The Easter weekend was marked by a trio of web outages, one of which was accompanied by warnings from Sony that its PlayStation network may have been hacked and users’ personal details compromised.
The chaos began with Amazon's north Virginia server cloud site, which affected sites ranging from Zynga, Twitter, Reddit Foursquare and Quor, to BigDoor. The effects varied, but some customers were unable to access data and the outage resulted in many sites being shut down.
Pakistan also suffered massive power cuts just as the country’s hot season began.
But these episodes were trumped by the closure of Sony's PlayStation network just before the holiday, when up to 70m users might have looked forward to a weekend of online gaming. Sony Computer Entertainment Europe initially informed Electronic Theatre that it would use down-time to implement security to the online gaming service.
But by Monday 26 April, the Update on Play Station Network told a different story: “We have discovered that between April 17 and April 19, 2011, certain PlayStation Network and Qriocity service user account information was compromised in connection with an illegal and unauthorized intrusion into our network.
“In response to this intrusion, we have: temporarily turned off PlayStation Network and Qriocity services; engaged an outside, recognised security firm to conduct a full and complete investigation into what happened; and taken steps to enhance security and strengthen our network infrastructure by re-building our system to provide you with greater protection of your personal information.”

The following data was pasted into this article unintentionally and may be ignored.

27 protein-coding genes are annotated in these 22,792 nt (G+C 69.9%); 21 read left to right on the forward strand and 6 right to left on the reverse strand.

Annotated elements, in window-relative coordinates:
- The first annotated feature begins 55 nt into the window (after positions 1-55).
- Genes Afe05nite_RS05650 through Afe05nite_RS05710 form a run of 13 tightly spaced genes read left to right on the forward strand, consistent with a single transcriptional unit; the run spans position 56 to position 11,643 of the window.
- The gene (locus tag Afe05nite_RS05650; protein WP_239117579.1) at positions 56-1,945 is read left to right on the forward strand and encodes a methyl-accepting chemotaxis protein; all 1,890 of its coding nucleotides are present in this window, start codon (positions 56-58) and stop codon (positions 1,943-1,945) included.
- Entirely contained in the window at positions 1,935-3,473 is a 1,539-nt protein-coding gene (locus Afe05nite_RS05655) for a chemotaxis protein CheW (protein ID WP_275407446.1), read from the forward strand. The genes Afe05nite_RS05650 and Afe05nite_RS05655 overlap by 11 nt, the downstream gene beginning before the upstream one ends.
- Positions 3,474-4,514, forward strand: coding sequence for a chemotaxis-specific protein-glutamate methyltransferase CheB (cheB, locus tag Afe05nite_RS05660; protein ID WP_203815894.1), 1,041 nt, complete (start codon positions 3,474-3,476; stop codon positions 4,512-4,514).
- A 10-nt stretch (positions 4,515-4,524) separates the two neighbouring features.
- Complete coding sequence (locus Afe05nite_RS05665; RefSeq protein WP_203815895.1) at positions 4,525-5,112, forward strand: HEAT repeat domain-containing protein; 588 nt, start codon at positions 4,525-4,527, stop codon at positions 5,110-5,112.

The Sony hackers, suggested Sophos expert Graham Cluley on his Naked Security blog, may have accessed names, addresses, emails, date of birth, password and login, handle/PSN and online IDs of the PlayStation network’s 70m users. Sony said it hoped to have the network back up and running within a week.
Perhaps due to the dearth of non-Wedding stories, the incidents received plenty of news coverage and prompted calls from the Daily Mail about the threat posed to civilization by Cloud computing.
PublicTechnology.net editor Stuart Lauchlan responded: “The primary lesson that needs to be learned is that Cloud Computing isn't some magic pill you can buy to make your ICT probems disappear overnight… if you just sign up to a Cloud services provider and then go off to do something more interesting (like cutting back on your ICT staff) then you're asking for trouble.”